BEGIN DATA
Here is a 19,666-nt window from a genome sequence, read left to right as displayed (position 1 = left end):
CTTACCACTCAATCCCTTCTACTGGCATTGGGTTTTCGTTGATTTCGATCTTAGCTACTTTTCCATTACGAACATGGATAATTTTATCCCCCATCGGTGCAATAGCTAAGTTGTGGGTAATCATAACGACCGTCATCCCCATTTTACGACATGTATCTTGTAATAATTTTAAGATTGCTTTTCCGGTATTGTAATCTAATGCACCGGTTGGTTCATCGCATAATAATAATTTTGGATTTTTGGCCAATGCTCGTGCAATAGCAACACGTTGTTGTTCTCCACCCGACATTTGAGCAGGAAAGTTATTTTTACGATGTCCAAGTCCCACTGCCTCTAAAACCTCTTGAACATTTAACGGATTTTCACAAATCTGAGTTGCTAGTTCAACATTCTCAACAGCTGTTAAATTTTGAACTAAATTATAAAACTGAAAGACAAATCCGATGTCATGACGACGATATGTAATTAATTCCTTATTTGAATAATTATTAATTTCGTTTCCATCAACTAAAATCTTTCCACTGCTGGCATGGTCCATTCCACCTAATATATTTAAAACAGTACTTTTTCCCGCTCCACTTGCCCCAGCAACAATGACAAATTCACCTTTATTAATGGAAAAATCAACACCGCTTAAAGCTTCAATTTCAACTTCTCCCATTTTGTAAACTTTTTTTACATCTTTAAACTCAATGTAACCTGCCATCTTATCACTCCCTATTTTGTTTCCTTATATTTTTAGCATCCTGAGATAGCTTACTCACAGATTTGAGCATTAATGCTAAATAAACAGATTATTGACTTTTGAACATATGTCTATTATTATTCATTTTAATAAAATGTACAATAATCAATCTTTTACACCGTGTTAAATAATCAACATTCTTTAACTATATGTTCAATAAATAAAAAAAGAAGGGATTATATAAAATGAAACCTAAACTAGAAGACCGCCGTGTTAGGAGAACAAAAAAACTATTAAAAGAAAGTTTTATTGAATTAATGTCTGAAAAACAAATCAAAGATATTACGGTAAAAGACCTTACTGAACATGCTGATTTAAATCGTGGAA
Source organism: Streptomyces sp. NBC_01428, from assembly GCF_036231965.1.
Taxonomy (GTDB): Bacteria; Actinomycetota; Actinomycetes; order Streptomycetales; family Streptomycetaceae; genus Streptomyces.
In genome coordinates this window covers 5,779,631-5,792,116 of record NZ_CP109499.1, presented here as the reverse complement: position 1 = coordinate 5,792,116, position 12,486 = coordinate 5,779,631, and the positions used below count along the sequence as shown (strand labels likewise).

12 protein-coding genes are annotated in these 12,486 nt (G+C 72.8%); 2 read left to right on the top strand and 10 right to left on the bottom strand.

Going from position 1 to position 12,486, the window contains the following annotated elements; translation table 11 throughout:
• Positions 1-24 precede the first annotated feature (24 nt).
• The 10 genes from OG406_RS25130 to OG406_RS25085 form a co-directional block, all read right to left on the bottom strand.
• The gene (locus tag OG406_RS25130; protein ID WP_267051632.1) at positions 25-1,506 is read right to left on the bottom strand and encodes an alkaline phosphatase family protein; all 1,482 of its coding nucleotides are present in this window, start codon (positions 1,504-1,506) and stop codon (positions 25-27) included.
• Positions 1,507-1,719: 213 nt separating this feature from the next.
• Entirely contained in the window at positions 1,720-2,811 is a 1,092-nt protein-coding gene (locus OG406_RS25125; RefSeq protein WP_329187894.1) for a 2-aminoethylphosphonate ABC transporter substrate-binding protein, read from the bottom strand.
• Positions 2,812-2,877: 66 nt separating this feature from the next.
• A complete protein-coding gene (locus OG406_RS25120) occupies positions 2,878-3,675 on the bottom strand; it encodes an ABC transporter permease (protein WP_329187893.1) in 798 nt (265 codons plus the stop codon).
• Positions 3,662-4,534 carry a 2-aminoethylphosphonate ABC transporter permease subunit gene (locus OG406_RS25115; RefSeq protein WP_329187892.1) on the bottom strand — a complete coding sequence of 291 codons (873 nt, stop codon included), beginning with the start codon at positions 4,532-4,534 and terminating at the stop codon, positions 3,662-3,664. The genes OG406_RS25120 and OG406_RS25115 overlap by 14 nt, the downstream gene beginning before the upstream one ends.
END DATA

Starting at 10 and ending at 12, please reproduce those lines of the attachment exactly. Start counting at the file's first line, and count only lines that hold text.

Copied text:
• The gene (locus tag OG406_RS25130; protein ID WP_267051632.1) at positions 25-1,506 is read right to left on the bottom strand and encodes an alkaline phosphatase family protein; all 1,482 of its coding nucleotides are present in this window, start codon (positions 1,504-1,506) and stop codon (positions 25-27) included.
• Positions 1,507-1,719: 213 nt separating this feature from the next.
• Entirely contained in the window at positions 1,720-2,811 is a 1,092-nt protein-coding gene (locus OG406_RS25125; RefSeq protein WP_329187894.1) for a 2-aminoethylphosphonate ABC transporter substrate-binding protein, read from the bottom strand.